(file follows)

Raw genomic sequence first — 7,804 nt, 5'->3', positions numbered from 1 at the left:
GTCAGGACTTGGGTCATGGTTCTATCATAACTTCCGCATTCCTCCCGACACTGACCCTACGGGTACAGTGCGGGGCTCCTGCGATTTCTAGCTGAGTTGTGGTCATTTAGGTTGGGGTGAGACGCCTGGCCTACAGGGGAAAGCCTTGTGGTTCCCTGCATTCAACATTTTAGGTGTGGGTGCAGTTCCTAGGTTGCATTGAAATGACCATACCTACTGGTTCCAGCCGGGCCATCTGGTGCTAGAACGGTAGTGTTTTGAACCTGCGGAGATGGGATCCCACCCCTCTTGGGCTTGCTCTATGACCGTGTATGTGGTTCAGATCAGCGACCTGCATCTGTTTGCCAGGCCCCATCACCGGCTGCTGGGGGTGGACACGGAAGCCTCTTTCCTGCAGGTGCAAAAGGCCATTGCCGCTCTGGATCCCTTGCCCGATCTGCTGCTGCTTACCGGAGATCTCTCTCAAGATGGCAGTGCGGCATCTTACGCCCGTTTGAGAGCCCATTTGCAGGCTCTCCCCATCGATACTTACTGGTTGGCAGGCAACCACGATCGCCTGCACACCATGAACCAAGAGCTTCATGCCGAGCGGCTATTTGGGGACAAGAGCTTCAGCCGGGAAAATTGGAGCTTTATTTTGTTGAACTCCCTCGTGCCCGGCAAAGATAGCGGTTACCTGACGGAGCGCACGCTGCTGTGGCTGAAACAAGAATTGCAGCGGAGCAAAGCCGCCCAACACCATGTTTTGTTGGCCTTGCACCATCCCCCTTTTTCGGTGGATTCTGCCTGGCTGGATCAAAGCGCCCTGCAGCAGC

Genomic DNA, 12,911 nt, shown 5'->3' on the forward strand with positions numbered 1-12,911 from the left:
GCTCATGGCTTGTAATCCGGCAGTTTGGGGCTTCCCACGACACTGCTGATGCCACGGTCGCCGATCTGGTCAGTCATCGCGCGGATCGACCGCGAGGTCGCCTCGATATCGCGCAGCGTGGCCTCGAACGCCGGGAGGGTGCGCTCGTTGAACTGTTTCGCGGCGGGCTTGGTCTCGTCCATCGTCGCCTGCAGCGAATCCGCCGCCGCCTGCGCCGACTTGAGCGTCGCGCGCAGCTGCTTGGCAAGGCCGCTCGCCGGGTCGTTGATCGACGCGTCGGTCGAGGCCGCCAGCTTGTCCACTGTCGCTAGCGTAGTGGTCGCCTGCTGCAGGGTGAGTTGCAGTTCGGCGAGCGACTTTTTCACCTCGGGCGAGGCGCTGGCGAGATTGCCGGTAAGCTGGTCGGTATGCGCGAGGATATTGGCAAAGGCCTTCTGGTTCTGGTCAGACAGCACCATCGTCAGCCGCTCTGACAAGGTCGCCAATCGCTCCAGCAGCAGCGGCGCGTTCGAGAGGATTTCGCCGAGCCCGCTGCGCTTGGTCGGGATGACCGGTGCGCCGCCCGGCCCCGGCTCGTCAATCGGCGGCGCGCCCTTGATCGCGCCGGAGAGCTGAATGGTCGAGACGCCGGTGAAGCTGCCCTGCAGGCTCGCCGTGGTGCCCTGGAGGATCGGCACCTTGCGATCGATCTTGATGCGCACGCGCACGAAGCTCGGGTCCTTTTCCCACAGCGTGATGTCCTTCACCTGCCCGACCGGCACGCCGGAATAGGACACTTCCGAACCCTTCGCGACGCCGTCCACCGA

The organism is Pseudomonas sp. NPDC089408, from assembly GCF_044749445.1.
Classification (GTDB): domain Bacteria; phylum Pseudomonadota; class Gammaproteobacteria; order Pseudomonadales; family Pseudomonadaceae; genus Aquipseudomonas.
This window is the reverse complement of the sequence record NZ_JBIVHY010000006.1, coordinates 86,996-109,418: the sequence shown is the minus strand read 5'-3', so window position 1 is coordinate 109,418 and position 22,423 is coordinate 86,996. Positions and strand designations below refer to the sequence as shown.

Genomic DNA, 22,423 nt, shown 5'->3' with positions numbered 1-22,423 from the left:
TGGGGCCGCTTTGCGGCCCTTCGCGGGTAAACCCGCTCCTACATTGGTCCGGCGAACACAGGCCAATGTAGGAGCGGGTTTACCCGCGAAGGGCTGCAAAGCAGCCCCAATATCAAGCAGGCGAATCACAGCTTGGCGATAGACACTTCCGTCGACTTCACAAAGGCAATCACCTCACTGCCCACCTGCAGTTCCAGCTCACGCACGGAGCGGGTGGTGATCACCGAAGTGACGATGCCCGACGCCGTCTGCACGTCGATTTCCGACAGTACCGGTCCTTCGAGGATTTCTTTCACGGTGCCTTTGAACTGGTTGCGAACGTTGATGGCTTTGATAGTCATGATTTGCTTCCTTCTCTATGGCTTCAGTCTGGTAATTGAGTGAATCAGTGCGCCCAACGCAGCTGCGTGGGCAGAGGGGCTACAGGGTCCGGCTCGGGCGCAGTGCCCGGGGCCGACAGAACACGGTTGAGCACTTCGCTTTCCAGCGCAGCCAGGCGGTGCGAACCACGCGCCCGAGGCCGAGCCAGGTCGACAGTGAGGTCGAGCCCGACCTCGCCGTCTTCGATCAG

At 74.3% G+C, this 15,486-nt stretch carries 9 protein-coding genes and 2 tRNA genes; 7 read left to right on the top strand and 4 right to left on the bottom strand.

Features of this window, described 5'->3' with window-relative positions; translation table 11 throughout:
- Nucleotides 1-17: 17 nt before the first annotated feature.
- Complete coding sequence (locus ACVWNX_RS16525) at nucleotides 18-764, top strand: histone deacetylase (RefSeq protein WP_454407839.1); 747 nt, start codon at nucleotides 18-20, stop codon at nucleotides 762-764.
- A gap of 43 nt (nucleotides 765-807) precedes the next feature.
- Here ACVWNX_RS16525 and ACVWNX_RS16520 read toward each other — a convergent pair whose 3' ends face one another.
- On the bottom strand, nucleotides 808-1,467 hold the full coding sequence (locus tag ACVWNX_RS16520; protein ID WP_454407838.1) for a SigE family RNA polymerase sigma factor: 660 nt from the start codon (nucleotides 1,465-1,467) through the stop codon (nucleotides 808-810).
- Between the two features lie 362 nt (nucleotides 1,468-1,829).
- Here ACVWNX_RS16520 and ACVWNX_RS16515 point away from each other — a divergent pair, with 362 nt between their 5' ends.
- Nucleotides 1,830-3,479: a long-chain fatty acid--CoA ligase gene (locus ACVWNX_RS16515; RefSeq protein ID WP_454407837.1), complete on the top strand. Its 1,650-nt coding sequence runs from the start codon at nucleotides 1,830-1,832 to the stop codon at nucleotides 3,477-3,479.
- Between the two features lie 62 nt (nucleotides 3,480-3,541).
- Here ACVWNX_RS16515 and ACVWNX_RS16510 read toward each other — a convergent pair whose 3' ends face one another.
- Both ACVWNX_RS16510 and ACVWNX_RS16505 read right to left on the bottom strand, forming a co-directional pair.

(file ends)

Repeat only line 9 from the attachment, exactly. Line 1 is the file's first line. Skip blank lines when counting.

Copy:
TGGGGCCGCTTTGCGGCCCTTCGCGGGTAAACCCGCTCCTACATTGGTCCGGCGAACACAGGCCAATGTAGGAGCGGGTTTACCCGCGAAGGGCTGCAAAGCAGCCCCAATATCAAGCAGGCGAATCACAGCTTGGCGATAGACACTTCCGTCGACTTCACAAAGGCAATCACCTCACTGCCCACCTGCAGTTCCAGCTCACGCACGGAGCGGGTGGTGATCACCGAAGTGACGATGCCCGACGCCGTCTGCACGTCGATTTCCGACAGTACCGGTCCTTCGAGGATTTCTTTCACGGTGCCTTTGAACTGGTTGCGAACGTTGATGGCTTTGATAGTCATGATTTGCTTCCTTCTCTATGGCTTCAGTCTGGTAATTGAGTGAATCAGTGCGCCCAACGCAGCTGCGTGGGCAGAGGGGCTACAGGGTCCGGCTCGGGCGCAGTGCCCGGGGCCGACAGAACACGGTTGAGCACTTCGCTTTCCAGCGCAGCCAGGCGGTGCGAACCACGCGCCCGAGGCCGAGCCAGGTCGACAGTGAGGTCGAGCCCGACCTCGCCGTCTTCGATCAG